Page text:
If you are in London on the evening of the 23rd of June, you may want to get yourself over to the Institute of Education to catch David Lambert's professorial lecture.

‘Geography in Education: lost in the post?’

Tuesday 23rd June 2009

5.30pm for 6pm start

Jeffery Hall, Institute of Education, 20 Bedford Way, London WC1H 0AL

Some say we live in postmodern times. Partly connected to this, a number of schools seem to be embracing a post-disciplinary approach to the curriculum. Geography

itself has fragmented, is struggling for its identity and is arguably lost ­- in the ‘post’. I will not dwell for long on this argument. On the contrary, I will argue that contemporary

geography is a school subject of great significance and has a lot to offer children and young people growing up in a confusing, rapidly changing and dangerous world. Well prepared teachers can use this subject in a way that contributes to both their own and their students’ ‘capabilities’. My main argument is that geography is re-emerging as a subject discipline for its times, both in academia and in the public realm. My lecture will explore this, and the importance of a ‘capability’ approach.

I shall draw critically on the Geographical Association’s

‘manifesto’ for school geography: A different view.

The event includes free tea and biscuits before the lecture (Crush Hall; level 1) and a free wine reception afterwards.

There is no admission charge for the event but, for catering purposes, please book a place with Elaine Peck - telephone 020 7612 6556 or e-mail e.peck@ioe.ac.uk

Labels: ,

Saturday, May 02, 2009

Out now to pre-order on AMAZON is the book of Mark Beaumont's record breaking round-the-world solo cycle.

On 15 February 2008, Mark Beaumont pedalled through the Arc de Triomphe in Paris. 194 days and 17 hours previously, he had set off from Paris in an attempt to circumnavigate the world in record time. Mark smashed the Guinness World Record by an astonishing 81 days. He had travelled more than 18,000 miles on his own through some of the harshest conditions one man and his bicycle can endure, camping wild at night and suffering from constant ailments. "The Man Who Cycled the World" is the story not just of that amazing achievement, but of the events that turned Mark Beaumont into the man he is today. From the early years of his free-spirited childhood in the Scottish countryside, he had been determined to break records, cycling across Scotland and then from John O'Groats to Land's End by the age of fifteen, raising thousands of pounds for charity. After leaving university, he had been equally determined not to settle for an average existence, but to break free and see the world from a saddle, to follow his dreams. This is the tale not just of one of the last great circumnavigation world records, and of the incredible endurance it took to accomplish it, but an insight into many of the world's cultures from a unique perspective. From Paris to Istanbul, through Turkey, Iran, Pakistan, India and south-east Asia to Singapore, then across Australia, New Zealand and the United States before the final legs in Europe, all at hundred miles a day, this is the story of a quite remarkable adventure, by a quite remarkable man.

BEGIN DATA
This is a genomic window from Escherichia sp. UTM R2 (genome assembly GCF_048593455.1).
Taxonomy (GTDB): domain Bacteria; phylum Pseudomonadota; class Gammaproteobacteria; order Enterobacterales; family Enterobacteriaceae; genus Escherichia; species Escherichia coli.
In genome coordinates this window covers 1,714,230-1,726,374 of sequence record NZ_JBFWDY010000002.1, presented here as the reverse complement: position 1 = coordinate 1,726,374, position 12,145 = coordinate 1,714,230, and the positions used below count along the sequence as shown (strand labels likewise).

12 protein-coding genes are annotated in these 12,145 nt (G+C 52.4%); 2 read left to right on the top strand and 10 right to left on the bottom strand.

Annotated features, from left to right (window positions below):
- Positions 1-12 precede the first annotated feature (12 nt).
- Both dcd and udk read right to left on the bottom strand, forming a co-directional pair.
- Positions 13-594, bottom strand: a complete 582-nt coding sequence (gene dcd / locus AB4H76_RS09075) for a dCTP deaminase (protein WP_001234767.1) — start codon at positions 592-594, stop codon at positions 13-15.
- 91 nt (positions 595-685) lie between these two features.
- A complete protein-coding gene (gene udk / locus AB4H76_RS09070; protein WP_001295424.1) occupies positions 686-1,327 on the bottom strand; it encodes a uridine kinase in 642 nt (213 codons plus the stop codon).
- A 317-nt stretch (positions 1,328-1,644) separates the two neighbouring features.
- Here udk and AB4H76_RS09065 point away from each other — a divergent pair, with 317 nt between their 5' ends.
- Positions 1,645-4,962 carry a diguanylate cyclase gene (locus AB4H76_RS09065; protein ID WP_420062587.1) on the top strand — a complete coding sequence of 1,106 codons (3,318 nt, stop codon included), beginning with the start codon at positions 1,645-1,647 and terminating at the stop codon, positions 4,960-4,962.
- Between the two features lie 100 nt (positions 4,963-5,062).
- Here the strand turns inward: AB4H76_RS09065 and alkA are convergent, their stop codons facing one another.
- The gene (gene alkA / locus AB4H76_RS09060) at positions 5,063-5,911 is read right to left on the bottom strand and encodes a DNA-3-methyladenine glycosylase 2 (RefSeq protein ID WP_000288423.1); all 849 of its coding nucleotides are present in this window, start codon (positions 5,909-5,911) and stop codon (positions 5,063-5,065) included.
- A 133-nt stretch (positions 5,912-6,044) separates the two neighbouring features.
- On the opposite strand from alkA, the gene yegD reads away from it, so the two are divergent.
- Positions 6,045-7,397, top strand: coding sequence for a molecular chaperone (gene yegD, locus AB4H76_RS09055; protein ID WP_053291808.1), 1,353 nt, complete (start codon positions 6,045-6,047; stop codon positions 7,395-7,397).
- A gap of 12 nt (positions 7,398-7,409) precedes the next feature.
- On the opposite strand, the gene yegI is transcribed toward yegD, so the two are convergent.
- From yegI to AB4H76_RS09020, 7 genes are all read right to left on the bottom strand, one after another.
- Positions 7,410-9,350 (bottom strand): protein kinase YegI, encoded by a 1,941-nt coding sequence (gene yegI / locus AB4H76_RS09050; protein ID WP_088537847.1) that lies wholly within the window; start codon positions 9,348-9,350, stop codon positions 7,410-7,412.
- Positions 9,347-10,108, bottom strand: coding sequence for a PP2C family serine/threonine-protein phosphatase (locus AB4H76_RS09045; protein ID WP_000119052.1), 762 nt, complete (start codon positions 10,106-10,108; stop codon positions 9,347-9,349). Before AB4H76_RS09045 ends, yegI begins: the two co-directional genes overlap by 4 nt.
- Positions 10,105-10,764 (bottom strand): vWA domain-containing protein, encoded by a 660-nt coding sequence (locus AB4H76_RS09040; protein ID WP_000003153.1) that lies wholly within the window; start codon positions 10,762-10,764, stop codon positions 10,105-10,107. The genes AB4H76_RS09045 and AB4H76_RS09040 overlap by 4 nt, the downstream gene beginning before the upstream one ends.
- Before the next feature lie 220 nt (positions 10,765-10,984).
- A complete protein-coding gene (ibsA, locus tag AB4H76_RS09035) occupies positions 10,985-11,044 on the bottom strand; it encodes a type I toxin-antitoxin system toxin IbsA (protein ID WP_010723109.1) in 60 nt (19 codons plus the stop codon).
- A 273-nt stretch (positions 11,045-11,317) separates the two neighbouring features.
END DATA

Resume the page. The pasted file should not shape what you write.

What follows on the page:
GEOBLOGGING WITH MARK
Val Vannet, Mark's former geography teacher tracked his journey, and identified the geographical aspects of the terrain through which Mark passed.

Mark and I at SAGT Conference, October 2008 (he's the one on the right...)

Advance planning is underway for Mark's next journey....

Labels: ,



New look for GeographyPages - now with added Manifesto....

Labels:

A team from Cornell University has been mapping the location of the most photographed places on earth.
The team of David Crandall, Lars Backstrom, Dan Huttenlocher and Jon Kleinberg used a data set of 35 million images taken from Flickr.
Download the GOOGLE EARTH KML file to check them out...

Check the website for some MAPS SHOWING LOCATIONS of the most photographed sites.

Thanks to DavidBittern777 from SLN Forum for the tipoff...
Also featured on the WIRED UK website - keep an eye out for the magazine...

Labels: ,